the work you have put into it.

Tom

---------------------------------------------------------------------
To unsubscribe, e-mail: [hidden email]
For additional commands, e-mail: [hidden email]

Reply | Threaded
Open this post in threaded view
|

Re: New remoting infrastructure is in place

Vladimir Sizikov
In reply to this post by Kohsuke Kawaguchi-2
Hi Kohsuke,

It seems that you're writing code much faster then I can read... :)
Anyways, a pretty interesting piece of code to study.

One question:

On Thu, Dec 14, 2006 at 10:56:10PM -0800, Kohsuke Kawaguchi wrote:
> Code in Hudson can implement this callable interface, then "send" it to
>  an agent for execution (by using Java serialization as the
> transportation mechanism.)

I've always thought that serialization is a very fragile mechanism and
it might be even incompatible between the different Java versions,
right?

Then, if the above statement is correct, it forces all the slaves to
use the same java as the master, doesn't it? It might be a problem for
some.

I understand and agree that for project building purposes all the
build machines should be similarly configured and should probably have
access to the same java version, but Hudson allows not
only building, but, for example, running tests in different
environments. In fact, that's how we use it currently - building the main
project and then running the tests in different environments.

And minor issue, I can't seem to compile remoting module at the
moment:

On a first run of mvn install:

[INFO] Compilation failure
D:\work\hudson\hudson\main\remoting\src\main\java\hudson\remoting\Request.java:[61,12]
unreported exception java.lang.Throwable; must be caught or declared
to be thrown

On a second run:
[INFO] Compilation failure
D:\work\hudson\hudson\main\remoting\src\main\java\hudson\remoting\Channel.java:[166,8]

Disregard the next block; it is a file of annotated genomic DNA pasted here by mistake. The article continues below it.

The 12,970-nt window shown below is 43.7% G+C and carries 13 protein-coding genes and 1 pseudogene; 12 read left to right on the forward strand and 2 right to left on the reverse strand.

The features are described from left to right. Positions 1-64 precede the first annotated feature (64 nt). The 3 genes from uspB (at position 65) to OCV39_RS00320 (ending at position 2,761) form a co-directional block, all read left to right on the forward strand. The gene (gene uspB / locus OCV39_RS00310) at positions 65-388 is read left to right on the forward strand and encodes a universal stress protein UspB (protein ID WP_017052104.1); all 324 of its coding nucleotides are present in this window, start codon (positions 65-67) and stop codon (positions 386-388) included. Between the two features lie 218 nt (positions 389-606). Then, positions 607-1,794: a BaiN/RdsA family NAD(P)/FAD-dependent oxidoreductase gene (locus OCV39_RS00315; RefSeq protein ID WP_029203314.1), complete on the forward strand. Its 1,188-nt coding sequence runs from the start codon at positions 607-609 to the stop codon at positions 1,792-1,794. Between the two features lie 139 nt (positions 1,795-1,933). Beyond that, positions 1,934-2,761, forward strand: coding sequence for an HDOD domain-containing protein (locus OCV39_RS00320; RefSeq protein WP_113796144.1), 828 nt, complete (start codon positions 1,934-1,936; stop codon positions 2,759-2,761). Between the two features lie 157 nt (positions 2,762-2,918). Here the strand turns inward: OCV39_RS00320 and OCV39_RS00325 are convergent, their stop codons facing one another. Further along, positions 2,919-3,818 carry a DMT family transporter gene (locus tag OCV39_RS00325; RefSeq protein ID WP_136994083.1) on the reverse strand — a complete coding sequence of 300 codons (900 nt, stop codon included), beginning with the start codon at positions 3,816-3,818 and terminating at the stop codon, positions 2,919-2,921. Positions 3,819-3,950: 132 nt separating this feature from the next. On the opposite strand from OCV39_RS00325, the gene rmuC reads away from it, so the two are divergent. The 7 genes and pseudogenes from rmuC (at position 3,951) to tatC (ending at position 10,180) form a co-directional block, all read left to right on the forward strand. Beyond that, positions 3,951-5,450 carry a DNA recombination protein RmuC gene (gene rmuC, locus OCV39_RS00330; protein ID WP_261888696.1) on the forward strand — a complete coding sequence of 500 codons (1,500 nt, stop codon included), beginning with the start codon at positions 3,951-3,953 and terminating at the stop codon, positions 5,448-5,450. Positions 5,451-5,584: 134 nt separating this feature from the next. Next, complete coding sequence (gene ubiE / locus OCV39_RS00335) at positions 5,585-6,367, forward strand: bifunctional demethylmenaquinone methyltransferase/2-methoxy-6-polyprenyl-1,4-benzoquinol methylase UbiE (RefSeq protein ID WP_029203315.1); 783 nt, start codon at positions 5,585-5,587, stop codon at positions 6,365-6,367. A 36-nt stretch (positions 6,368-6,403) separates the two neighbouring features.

cannot find symbol
symbol  : class UserResponse
location: class hudson.remoting.Channel
D:\work\hudson\hudson\main\remoting\src\main\java\hudson\remoting\Channel.java:[166,28]
cannot access hudson.remoting.UserResponse
file hudson\remoting\UserResponse.class not found
UserResponse<V> r = new UserRequest<V,T>(this, callable).call(this);
D:\work\hudson\hudson\main\remoting\src\main\java\hudson\remoting\Channel.java:[186,21]
cannot find symbol
symbol  : class UserResponse
location: class hudson.remoting.Channel
D:\work\hudson\hudson\main\remoting\src\main\java\hudson\remoting\Channel.java:[187,35]
cannot find symbol
symbol  : class UserResponse
location: class hudson.remoting.Channel
D:\work\hudson\hudson\main\remoting\src\main\java\hudson\remoting\Channel.java:[188,30]
cannot find symbol
symbol: class UserResponse
protected V adapt(UserResponse<V> r) throws ExecutionException {

I'm using JDK 1.5.0_08 under WinXP.

Thanks,
  --Vladimir

> Once executed, the result will be propagated
> back to the master. The call can be made synchronously or asynchronously.
>
> For example, today, to wipe out a directory, we enumerate and delete
> each file over NFS. With callable abstraction, you'll be sending the
> code once for execution and enumeration will happen locally. This should
> greatly reduce the network overhead of such operation.
>
> Another useful primitive implemented in the current code is Pipe. Pipe
> allows remote code and the local code to talk to each other via
> InputStream/OutputStream. This can be used, for example, to scan
> directory and compress files on a slave, then send the resulting zip
> file into Pipe so that it can be saved on the master.
>
> The current code also works correctly in the face of multiple
> classloaders (which we use to isolate plugins.) All the necessary class